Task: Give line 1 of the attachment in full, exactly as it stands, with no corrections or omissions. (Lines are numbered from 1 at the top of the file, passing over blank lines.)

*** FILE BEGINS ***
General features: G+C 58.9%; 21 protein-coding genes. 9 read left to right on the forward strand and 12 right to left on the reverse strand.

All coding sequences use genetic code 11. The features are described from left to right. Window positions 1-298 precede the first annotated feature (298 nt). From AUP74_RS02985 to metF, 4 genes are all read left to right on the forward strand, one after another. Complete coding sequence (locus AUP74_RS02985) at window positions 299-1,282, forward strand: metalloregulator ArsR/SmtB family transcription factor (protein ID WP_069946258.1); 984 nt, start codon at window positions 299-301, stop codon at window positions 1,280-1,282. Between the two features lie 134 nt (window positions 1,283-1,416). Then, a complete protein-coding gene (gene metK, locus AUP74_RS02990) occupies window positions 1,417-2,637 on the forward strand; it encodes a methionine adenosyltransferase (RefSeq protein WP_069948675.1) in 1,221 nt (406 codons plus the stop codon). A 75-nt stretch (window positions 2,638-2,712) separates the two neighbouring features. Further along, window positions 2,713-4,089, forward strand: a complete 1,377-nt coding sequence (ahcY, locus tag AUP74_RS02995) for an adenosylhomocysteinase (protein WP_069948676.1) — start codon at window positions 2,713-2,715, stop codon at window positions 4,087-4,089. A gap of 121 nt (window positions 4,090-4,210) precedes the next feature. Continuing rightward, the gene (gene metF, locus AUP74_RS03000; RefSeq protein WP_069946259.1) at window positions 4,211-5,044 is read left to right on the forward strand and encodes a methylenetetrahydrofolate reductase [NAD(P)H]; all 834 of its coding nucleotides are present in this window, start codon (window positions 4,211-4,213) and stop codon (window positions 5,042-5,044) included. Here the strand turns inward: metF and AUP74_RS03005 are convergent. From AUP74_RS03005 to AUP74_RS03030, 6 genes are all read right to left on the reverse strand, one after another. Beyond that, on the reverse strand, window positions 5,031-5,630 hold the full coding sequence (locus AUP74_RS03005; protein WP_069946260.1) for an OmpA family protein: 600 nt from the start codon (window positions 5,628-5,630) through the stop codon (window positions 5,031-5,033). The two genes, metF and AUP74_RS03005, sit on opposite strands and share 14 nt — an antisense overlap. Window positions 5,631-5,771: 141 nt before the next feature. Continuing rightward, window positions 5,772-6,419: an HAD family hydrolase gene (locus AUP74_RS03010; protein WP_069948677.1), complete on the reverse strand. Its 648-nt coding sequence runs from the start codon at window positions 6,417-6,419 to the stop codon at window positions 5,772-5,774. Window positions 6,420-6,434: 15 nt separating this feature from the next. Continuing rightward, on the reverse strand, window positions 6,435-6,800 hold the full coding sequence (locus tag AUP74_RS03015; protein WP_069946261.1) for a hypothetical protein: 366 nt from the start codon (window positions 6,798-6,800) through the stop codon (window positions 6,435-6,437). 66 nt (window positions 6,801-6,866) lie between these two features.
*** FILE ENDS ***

General features: G+C 58.9%; 21 protein-coding genes. 9 read left to right on the forward strand and 12 right to left on the reverse strand.